Tuesday, February 5, 2013

Creating Success from the Inside Out - 5 Money Traps to Avoid When Pricing Your Work

I was inspired this week to talk about setting prices for our work after participating in a webinar about money blocks, given by the Lucky Bitch, Denise Duffield-Thomas.  It got me to thinking about what money traps we artists on Etsy may fall into as a result of our own money blocks.

1. Setting your prices at wholesale level in a retail environment

I have gone through several iterations of pricing formulas and read lots of articles to figure out the best way to price my work.  The conclusion I reached was that I need to price my products so that I can sell wholesale, establish pricing consistency no matter where a customer might find my product, and still make a profit.  If I sell a pair of earrings for $40.00 on Etsy, then wholesale buyers will need to buy those earrings from me for 50% of that price, at most, so that they can sell those earrings in their shop for $40.00 and still make a profit.  This also means that I need to price my products so that when I sell my earrings to a wholesale buyer for $20.00 I am still making a profit.  If you are thinking to yourself, “I don’t sell wholesale, so I can set my retail prices lower”, I ask you to reconsider this as you read the rest of this post.  I believe this thinking is potentially damaging to your wellbeing as an artist.

2.       Not paying yourself for labor

If you’re like me, you love every minute of creating your handmade items, so it doesn’t often feel like work.  However, there are two points to consider here.  The first is if you want to scale your business up and potentially hire a person to help you in the future, then you need to build labor rates into your product prices.  If you don’t charge yourself for labor now and then you find yourself hiring someone later (whether it’s a person to help you bead, sew, knit, balance your account, or ship product), you will have to recalculate all of your prices at that point, which could affect an established customer base.  More importantly, your time has value.  Your skill has value.  You should get paid for that time and that skill.  And I don’t mean $3.00 an hour!

3.       Assuming that YOU are your customer

I fall into this trap all the time!  As artists, we may not have an income level that matches that of our customer.  It certainly depends on your market, but it’s important to avoid pricing your items according to what YOU can afford.  You may have an item that, when you calculate the price, you think, “Oh, no one will buy that at this price!” If you are assigning an appropriate value to your items then the customers who love what you offer and see the value in the product will be happy and willing buyers.  If you sell the item for less than what it is worth, then you are in danger of devaluing yourself as an artist.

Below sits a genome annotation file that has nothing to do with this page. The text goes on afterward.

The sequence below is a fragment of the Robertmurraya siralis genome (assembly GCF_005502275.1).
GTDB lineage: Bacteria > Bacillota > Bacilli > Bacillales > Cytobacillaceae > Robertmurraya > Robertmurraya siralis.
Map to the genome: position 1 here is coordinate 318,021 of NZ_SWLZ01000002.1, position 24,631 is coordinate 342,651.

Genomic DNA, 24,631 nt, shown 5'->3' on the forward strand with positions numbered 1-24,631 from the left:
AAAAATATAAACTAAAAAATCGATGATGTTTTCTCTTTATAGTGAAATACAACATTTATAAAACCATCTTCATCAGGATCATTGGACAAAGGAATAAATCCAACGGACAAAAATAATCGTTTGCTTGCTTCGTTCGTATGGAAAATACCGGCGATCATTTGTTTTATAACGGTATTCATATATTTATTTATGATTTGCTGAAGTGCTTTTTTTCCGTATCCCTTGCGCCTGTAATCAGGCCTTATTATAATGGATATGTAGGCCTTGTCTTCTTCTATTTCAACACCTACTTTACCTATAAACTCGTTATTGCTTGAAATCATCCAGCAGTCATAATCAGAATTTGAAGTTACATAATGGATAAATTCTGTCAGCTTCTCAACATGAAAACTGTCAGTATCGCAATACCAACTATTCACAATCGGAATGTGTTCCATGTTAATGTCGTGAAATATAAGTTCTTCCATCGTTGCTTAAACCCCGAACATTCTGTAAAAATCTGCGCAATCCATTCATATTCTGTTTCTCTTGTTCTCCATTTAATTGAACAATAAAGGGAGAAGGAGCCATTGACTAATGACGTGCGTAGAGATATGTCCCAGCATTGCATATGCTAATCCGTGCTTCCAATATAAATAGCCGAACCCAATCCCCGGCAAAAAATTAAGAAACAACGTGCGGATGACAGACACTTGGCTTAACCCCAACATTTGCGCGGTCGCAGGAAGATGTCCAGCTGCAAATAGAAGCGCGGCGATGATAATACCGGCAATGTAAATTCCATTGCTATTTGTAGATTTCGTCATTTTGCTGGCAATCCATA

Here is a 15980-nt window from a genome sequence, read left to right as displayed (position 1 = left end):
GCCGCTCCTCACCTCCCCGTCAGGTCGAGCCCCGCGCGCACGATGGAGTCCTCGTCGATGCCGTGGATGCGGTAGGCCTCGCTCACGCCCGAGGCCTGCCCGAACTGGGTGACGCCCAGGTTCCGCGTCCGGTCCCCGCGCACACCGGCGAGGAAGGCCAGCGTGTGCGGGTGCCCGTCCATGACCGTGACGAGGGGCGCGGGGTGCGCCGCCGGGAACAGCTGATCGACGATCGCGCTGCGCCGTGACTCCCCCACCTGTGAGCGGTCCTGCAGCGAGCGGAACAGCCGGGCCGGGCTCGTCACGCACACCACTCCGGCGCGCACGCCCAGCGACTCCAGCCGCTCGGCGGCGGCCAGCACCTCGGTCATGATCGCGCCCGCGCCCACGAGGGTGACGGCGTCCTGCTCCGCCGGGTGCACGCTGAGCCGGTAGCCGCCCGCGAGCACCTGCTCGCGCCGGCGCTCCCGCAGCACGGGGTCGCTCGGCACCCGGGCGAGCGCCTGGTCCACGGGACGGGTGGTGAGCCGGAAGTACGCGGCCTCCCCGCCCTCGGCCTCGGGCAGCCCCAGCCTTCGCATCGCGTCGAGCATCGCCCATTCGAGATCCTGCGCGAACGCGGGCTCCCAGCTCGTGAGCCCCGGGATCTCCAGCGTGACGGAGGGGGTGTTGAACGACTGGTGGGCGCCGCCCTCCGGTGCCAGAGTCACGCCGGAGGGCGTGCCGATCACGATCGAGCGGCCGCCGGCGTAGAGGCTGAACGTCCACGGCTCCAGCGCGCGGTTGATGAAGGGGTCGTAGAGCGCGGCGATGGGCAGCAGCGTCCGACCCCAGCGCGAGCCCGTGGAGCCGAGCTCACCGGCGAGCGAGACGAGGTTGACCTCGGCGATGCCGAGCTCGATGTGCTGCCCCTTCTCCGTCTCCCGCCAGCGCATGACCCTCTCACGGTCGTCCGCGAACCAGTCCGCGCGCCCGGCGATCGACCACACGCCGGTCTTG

Another aspect to this trap is that we spend so much time with our products that sometimes we can grow too close to them to assign an appropriate value.  Familiarity can cheapen the value of the item, in our own eyes.  Try to look objectively at your work.  Put each item on a pedestal and adore it!  That customer who has been hunting for just the right thing will adore it, too, when they find it in your shop.  And they will pay money for it.

4.       Looking at what your competitors are charging and pricing your items accordingly

I believe that setting your prices according to your competition is detrimental to your wellbeing as an artist and a business owner.  When I browse products on Etsy, I’m amazed at how cheaply some sellers price their products.  It can be hard to offer an item for sale that is sometimes double what other sellers are offering for a similar product.  Don’t let other people’s money blocks dictate the cost of your items.   Come up with the formula that feels good to you, that helps you meet your business goals, and that reflects what you are worth as an artist.  You will be more at peace with yourself and happy doing the work because you know you are getting paid fairly for it. 

5.       Feeling guilty about asking for the true value of your work

I love lifestyle business guru Leonie Dawson who explains that there is a balance to the Universe in the exchange of goods and services for money and that when one person gets more value than the person on the other side of the transaction, it’s not healthy for either party.  That’s not to say that you can’t offer sales or promotions.  When you offer a promotion, you aren’t just selling your items more cheaply.  You are doing it for a reason; perhaps to create more buzz for your shop; to get more customers to sign up for your newsletter or blog; or for other non-monetary reasons that still have value to you as a business owner.

Do any of these money traps resonate with you?  How have you overcome them?  Are there other money traps we, as artists, should consider?


  1. Thanks for these good points! I'm always struggling with this issue.

  2. Really great advice. I have troubles pricing my items. Something that I'm constantly working on.

  3. Pricing is certainly not easy. I still struggle with how to capture overhead in the price of each item. Any thoughts?